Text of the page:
The Senior Costs Judge has called on the Law Society to remind personal injury solicitors of their obligation to undertake individual risk assessments in low-value cases and not just apply a blanket 100% success fee. He also called for a broad extension of qualified one-way costs shifting.
The reforms contained in part 2 of the Legal Aid, Sentencing and Punishment of Offenders Act 2012 are generally working well, the Ministry of Justice said today in a preliminary assessment that marks the start of the post-implementation review of the provisions.
Sir Rupert Jackson, only weeks into his new role as an arbitrator, has called for costs budgeting to tackle the “high level of costs” in arbitration, at least for lower-value claims, in the wake of survey findings that two-thirds of respondents described the high level of costs as “the worst feature of international arbitration”.
A circuit judge wrongly exercised his discretion in refusing to order a hearing on whether a claim was fundamentally dishonest, the High Court has ruled. Mrs Justice Yip, exercising the discretion afresh, ruled that it was “reasonable” to give the defendant insurer, Alpha, the chance to put its case.
Master Rowley has become the latest judge to rule that a reduction in hourly rates for incurred costs is not a good reason to do the same to budgeted costs. The fact the case settled for significantly less than had been claimed was also not a good reason, he found, as the claim was reasonable and not exaggerated.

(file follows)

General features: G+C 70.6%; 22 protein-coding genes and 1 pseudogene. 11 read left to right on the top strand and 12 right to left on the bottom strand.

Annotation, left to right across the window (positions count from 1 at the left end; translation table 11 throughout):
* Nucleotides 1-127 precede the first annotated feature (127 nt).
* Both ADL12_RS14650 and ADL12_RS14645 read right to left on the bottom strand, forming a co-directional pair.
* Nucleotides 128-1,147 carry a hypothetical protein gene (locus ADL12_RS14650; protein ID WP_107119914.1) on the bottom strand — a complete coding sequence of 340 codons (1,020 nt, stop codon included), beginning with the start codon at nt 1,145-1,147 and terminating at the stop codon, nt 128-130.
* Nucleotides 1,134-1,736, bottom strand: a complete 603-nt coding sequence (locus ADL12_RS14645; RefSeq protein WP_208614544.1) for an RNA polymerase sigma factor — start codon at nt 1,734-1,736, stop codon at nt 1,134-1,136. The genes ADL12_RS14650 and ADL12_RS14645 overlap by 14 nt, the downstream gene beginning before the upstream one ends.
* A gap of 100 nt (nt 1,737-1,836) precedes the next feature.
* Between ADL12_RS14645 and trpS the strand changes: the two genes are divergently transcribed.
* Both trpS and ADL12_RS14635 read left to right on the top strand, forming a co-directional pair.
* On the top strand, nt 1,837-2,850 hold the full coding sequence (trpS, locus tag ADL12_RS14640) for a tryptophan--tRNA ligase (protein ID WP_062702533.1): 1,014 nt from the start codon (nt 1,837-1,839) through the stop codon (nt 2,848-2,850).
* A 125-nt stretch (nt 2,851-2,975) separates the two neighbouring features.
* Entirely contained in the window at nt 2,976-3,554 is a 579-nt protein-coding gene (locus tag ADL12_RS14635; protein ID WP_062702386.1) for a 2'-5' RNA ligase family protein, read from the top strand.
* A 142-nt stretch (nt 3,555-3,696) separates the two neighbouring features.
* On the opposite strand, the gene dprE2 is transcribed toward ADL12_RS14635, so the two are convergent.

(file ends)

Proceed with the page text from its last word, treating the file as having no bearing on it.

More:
The Association of Costs Lawyers has sought to calm fears about the electronic bill of costs – which became compulsory in the county court and Senior Courts Costs Office from last Friday – even though it said significant teething problems “are likely”.
The High Court has thrown the industry-standard model for handling low-value personal injury claims into doubt after ruling that solicitors still need to undertake individual risk assessments before setting the success fee – rather than just applying 100% across the board.
A High Court judge has disapplied qualified one-way costs shifting (QOCS) for part of a failed claim by a solicitor that Oxford University was to blame for a worse-than-expected degree that he said has affected his career to date. While much of the claim was for personal injury, there was also a claim for pure economic loss not covered by QOCS.